The medieval upper town dates back to the 12th Century. Long considered as impregnable, the Fortaleza was originally built by King Sancho I in 1187 and later modified by João I. The fortifications originally encircled the whole upper medieval town, its thick defensive walls strengthened by 15 watchtowers. The focal point here is the 33 metres (108ft) tall castle keep (Torre de Menagem), which hasn't changed very much since its construction in the 15th Century. The tower retains some original gothic details such as the windows. One can still see the coat of arms belonging to João I. If you make the effort to climb to the top you will be well rewarded by the amazing vistas which await you.
Inside there's a Military Museum which was first created in 1929 when the 10th Infantry Regiment was stationed here. Throughout four floors one can find exhibits such as suits of armour, medieval armoury to modern weaponry and art from the Portuguese colonies. There is a broad collection of light arms dating from the 1200s to the first world war.
Tuesday - Sunday: 09h00 - 12h00/14h00 - 17h00, Monday: CLOSSED
R. da Cidadela, 5300-025 Bragança, Portugal. | 41° 48' 18.8" N | 06° 44' 59.9" W
+351 273 328 378 | firstname.lastname@example.org
Between the castle and the outer walls of the Fortaleza, in the adjoining garden, can be found one of the many iron age granite pig statues (Berrões) found all over Northern Iberia. It's not fully known the purpose of these Celtic/Pre-Roman statues. One idea is they represent fertility. In the 15th Century, this statue was utilised at the foundation of the town's pillory.
Also within the confines of the Fortaleza walls is what's considered to be Bragança's oldest church. It was originally built in 1580 AD in the Romanesque style and was extensively restored in the 18th century. The baroque facade was added later. The interior of the church contains a colourful painted ceiling depicting the Assumption of the Virgin. It was originally dedicated to another female deity known as Nossa Senhora do Sardão (Our Lady of the Green Lizard), who supposedly gave protection to the inhabitants against the Moors.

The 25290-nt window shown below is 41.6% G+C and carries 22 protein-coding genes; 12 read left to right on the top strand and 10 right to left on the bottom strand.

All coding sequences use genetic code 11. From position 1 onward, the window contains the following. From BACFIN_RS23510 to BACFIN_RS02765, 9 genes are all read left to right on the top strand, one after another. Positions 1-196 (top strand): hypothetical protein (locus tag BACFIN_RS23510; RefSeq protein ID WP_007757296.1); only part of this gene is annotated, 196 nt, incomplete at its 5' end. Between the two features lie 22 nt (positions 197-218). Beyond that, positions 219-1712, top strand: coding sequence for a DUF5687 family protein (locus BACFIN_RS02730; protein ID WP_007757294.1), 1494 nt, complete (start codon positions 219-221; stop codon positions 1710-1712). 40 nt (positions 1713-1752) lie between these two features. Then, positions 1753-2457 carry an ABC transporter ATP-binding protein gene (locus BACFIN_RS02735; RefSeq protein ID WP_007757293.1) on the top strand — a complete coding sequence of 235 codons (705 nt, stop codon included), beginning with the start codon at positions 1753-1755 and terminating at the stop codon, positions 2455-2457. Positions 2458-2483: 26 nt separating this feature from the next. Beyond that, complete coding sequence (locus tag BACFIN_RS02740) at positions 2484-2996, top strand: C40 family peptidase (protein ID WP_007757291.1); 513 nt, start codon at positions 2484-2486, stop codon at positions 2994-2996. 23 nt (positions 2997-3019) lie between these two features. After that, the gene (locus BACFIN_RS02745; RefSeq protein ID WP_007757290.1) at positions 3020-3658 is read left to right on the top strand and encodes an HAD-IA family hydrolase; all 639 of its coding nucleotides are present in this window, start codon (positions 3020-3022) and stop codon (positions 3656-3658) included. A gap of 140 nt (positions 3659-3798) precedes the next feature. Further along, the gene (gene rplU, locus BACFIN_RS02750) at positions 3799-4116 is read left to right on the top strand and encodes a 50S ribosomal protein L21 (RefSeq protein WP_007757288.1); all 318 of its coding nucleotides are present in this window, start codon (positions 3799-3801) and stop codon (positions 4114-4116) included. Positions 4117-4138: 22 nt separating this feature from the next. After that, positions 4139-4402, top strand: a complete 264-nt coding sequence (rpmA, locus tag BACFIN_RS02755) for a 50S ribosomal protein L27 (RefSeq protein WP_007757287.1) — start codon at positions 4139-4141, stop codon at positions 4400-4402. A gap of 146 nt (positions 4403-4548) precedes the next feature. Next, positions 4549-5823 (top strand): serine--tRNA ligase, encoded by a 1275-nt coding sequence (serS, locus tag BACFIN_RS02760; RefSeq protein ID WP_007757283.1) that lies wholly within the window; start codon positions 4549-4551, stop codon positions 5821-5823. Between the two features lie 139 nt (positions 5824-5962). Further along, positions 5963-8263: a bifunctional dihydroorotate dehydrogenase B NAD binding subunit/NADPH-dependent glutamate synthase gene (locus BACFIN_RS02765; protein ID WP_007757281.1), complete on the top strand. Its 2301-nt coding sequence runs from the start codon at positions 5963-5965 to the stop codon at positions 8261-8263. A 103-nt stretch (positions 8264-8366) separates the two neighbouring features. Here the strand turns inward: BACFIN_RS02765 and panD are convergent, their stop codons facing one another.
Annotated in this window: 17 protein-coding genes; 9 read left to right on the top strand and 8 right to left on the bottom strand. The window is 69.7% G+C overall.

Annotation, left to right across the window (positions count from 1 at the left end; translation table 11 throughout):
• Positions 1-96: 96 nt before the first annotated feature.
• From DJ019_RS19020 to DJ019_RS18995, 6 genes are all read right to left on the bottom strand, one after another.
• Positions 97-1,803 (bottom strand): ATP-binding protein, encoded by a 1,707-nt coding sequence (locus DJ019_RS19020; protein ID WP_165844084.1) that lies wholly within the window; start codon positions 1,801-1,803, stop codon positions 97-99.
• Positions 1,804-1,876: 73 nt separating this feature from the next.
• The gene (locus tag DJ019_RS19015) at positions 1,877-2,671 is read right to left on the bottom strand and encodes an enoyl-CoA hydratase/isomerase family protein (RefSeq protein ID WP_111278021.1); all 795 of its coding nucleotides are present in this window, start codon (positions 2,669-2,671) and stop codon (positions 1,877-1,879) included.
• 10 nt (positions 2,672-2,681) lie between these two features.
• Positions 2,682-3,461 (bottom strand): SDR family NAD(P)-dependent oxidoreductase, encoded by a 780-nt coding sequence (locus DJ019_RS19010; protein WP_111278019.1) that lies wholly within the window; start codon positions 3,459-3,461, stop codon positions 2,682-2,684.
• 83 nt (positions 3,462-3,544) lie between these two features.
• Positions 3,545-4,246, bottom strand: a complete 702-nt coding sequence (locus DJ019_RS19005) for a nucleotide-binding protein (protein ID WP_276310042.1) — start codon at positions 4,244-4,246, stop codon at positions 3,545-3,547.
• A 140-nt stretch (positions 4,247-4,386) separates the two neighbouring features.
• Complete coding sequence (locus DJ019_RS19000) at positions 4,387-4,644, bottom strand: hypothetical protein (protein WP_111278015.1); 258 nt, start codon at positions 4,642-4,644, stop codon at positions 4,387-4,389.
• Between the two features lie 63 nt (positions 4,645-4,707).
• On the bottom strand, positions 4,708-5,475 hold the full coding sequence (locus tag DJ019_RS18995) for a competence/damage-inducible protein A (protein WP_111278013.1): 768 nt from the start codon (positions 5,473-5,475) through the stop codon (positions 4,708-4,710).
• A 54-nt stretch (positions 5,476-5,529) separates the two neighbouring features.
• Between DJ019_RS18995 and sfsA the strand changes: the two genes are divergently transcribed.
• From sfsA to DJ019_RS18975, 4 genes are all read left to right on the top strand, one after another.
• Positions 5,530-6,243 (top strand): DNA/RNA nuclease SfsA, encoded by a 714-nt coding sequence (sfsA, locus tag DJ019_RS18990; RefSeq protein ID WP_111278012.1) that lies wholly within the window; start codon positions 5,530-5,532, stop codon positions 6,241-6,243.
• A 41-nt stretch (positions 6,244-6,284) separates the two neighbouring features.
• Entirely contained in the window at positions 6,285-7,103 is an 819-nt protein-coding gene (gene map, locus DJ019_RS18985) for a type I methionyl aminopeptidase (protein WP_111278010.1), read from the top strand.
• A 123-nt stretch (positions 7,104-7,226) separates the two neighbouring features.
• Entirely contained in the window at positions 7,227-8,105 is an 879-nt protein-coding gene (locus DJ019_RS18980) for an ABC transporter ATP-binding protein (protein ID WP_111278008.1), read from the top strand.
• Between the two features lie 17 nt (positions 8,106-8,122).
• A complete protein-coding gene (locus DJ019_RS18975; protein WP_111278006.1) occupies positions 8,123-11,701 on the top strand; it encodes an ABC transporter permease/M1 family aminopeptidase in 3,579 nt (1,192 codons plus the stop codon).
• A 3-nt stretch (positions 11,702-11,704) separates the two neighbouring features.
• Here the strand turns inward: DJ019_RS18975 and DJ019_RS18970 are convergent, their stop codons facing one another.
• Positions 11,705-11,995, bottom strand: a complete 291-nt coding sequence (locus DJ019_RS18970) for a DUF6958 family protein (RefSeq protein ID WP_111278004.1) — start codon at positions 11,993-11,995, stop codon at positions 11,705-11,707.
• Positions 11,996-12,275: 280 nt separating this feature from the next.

Tuesday - Sunday: 10h00 - 17h00, Monday: CLOSSED
R. da Cidadela, Santa Maria, 5300-025 Bragança, Portugal. | 41° 48' 13.1" N | 06° 44' 56.9" W
Located alongside the Church of Santa Maria can be found a classified national monument, the mysterious Domus Municipalis dates back probably to the late 12th or early 13th century and is one of the few remaining examples of Romanesque civic architecture in Portugal. Constructed from rounded granite blocks this multilevelled building forms an irregular pentagon with a subterranean vaulted cistern and covered by wooden roof tiles. The cistern level was used to store the towns drinking water whilst the higher level served as a civil court.
Tuesday - Sunday: 10h00 - 17h00, Monday: CLOSSED
By the 15th Century, Bragança had outgrown its original defensive walls and the medieval lower town developed, boasting many fine town and merchant houses. A great pleasure is to emerge yourself within the old cobbled streets which descend the hill from the Fortaleza where you can discover old churches, small squares, old fountains, interesting shops and eateries.
Around the Rua dos Fornos is the old Jewish quarter. An influx of Jewish refugees came to Bragança during the 15th century fleeing Spain and North Portugal. It was the Jewish community that started the towns silk industry.
Lower down the hill in a square which bears its name is the 16th-century old cathedral, also called Holy Name of Jesus Cathedral. With the recent building of a new cathedral, the building became a parish church dedicated to John the Baptist.
A 16th century Renaissance marvel, commissioned by the bishop António Pinheiro. This church is integrated into a convent founded in 1590 by the order of D. Maria Teixeira, occupying the houses which belonged to her. Overlooking the entrance is São Bento himself flanked either side by the royal coat of arms.
The somewhat understated exterior hides a marvellously ornate interior. Its famed painted ceiling by Manuel Caetano Fortuna are created in the Mudejar style and is richly coloured. In the main chapel, one finds a fine guided retable from 1721 and overhead the ceiling has an excellent scenic painting, employing Trompe-l'oeil effects.
Rua de São Francisco, Bragança 5300. Portugal. | 41° 48' 18.7" N | 06° 44' 57.6" W